By ,Source : pbs.org * Jan 2015

There is an essential tension that occupies the space between professional journalists and journalism educators. Professionals who are siloed in either sphere can stigmatize or devalue the work happening in the other.

This animosity is intensified by the constant push to assign blame for J-Schools falling behind on training the next generation of journalists. As the narrative about slow-moving, ivory-towered PhDs educating students for jobs that no longer exist persists, it’s also become en vogue for successful professionals to distance themselves from formal education, even wearing their lack of journalism degree as a badge of honor.

But paving the way for what’s next in journalism should allow for an innovative and open flow of new ideas in both directions -– starting by strengthening relationships between working journalists and journalism educators.


By virtue of tradition and size, institutions often take years to make changes. When it comes to a rapidly changing field like journalism — where the tools could be long outdated by the time a curriculum committee comes around — the timing doesn’t work, says Eric Newton, senior adviser to the president, John S. and James L. Knight Foundation. For many reasons, most journalism schools did not rapidly revamp curricula as digital media soared.

There are other important barriers that slow progress. It’s exceedingly difficult to innovate if a school’s technology lags behind, and many programs don’t have funding to make the sweeping upgrades needed to get up to speed. Tenured professors have achieved a prized level of academic freedom, which can act a disincentive to stay engaged with developments in the field. Young academics often feel the pressure to publish and present their research, which can take years to come to fruition and is then often sealed behind a paywall.

The academic publishing model exacerbates the gap between journalism researchers and professionals working in the field. The mission of academic journals is also starkly at odds with the movements defining digital journalism: the push for open-source tools, open data sets, and making educational resources widely available to all.

It makes the field of academic publishing one that’s ripe for disruption, said Cindy Royal, an associate journalism professor at Texas State University.

“When you look at this publishing model where contributors are paid nothing but have to publish, then have their work walled off, you start to question the value of academic research,” Royal said.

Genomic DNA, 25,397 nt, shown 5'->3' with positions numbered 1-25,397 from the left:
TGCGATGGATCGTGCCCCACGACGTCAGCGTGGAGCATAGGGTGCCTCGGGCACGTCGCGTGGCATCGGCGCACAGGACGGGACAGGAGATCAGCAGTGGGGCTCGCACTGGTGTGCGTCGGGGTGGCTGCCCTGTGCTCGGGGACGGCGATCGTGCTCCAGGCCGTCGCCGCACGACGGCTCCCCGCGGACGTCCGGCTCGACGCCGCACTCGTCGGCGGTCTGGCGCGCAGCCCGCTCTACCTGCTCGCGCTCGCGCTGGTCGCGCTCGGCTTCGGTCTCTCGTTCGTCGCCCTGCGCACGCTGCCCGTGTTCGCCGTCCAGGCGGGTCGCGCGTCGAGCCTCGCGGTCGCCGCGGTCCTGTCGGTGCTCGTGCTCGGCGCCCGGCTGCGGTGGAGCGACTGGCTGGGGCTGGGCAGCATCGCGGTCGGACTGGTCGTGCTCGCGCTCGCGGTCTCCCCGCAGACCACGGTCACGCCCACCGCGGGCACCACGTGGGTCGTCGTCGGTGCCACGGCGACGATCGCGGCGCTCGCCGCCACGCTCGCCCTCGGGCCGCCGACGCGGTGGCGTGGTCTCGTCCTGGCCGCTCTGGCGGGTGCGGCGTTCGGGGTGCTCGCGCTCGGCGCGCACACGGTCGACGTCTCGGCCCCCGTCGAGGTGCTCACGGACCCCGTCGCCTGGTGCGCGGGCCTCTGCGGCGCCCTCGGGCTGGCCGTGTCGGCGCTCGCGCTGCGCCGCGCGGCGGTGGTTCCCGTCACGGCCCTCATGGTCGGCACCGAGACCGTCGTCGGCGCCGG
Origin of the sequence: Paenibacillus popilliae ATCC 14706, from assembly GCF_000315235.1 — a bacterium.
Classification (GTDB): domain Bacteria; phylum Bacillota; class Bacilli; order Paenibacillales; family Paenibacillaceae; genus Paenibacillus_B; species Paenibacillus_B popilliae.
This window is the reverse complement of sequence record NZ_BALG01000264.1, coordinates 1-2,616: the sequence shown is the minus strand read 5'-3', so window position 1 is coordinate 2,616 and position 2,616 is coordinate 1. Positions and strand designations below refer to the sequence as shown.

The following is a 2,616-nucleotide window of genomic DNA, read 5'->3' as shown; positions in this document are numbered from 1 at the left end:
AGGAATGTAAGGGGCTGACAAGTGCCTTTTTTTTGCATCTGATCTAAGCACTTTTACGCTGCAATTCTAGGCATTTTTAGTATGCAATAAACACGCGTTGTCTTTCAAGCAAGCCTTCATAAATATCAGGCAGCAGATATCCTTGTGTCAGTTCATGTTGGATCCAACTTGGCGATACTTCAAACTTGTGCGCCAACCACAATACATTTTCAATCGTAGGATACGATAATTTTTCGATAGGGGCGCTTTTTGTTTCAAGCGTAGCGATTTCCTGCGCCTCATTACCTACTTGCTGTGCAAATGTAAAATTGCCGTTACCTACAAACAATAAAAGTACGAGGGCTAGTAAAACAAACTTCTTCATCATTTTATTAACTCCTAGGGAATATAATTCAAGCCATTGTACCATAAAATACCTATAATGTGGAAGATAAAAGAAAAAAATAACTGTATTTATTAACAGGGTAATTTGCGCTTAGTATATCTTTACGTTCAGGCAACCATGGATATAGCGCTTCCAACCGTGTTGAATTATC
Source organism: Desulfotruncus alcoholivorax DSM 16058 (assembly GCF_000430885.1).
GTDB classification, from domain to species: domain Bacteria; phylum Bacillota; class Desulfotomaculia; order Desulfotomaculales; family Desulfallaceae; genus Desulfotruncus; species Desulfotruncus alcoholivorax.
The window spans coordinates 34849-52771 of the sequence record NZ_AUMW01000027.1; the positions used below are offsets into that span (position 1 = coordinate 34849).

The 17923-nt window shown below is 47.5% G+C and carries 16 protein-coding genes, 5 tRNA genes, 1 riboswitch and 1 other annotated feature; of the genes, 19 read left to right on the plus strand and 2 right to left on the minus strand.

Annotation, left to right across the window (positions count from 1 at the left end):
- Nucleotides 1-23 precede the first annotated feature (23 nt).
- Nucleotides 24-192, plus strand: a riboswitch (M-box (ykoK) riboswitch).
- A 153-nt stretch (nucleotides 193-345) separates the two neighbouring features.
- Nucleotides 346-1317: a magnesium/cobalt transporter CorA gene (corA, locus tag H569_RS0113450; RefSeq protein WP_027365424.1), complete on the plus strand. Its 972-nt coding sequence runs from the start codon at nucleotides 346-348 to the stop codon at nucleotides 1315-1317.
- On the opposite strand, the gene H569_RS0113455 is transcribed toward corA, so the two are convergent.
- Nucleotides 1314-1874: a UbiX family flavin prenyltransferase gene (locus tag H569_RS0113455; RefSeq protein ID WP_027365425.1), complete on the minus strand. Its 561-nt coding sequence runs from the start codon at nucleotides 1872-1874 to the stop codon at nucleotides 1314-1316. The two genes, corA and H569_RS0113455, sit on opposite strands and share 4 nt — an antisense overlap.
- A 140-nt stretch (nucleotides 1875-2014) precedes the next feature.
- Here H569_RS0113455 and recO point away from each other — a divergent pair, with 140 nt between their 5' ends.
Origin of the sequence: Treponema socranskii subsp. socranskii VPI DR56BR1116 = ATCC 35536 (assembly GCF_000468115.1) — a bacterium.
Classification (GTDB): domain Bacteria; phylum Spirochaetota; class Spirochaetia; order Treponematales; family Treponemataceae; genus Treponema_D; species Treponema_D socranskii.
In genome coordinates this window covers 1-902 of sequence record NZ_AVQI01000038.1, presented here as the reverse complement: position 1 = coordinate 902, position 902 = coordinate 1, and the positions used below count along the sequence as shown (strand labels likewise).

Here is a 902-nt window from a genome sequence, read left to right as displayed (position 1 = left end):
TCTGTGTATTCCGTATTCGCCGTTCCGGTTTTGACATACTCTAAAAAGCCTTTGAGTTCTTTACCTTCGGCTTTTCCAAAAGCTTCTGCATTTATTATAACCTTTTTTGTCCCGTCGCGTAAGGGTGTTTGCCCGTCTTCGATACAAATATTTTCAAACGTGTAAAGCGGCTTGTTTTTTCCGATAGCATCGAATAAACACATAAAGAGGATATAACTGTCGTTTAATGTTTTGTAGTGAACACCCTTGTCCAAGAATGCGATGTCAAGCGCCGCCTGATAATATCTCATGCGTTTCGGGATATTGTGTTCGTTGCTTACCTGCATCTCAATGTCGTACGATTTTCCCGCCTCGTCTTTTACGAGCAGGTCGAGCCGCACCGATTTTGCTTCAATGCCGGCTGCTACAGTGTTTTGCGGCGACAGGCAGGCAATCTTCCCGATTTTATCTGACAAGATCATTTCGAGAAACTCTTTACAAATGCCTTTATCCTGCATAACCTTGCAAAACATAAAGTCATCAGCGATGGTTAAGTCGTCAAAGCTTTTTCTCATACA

Some say it’s an increasingly antiquated model propped up by rigid metrics for committees that weigh tenure decisions, and one that can make innovative academic research largely inaccessible to media professionals. Royal suggested one possible way forward could be to find ways to quantify a researcher’s impact on the profession and reconnect research with practice.

Royal pointed to prominent journalists who reach far more people than they ever likely would with a journal by publishing their findings independently and then promoting them on social media, or writing for publications like Nieman Lab, Columbia Journalism Review and PBS MediaShift, among others.

Perpetuating the view of research and practice as mutually exclusive is a disservice to higher education and the industry, said Julianne Newton, interim dean at the University of Oregon’s journalism school.

Academic research has led to important social understanding, including the influence of media in setting the public agenda, how communication flows affect discourse and audience reaction to messages. While not purely practice-related, such research is critical to understanding society and the media’s role within it, and more practitioners are paying attention to its value.

“There is so much mythology and lore on both sides of the fence,” she said. “But the truth is, it’s not a dichotomy: good research needs to communicate and good journalism is good research.”


Eric Newton isn’t interested in talking about immovable, old-guard professors and their red tape. He’d much rather talk about the driven instructors who are finding ways to innovate anyway, without waiting for the institution to change and make it easier for them.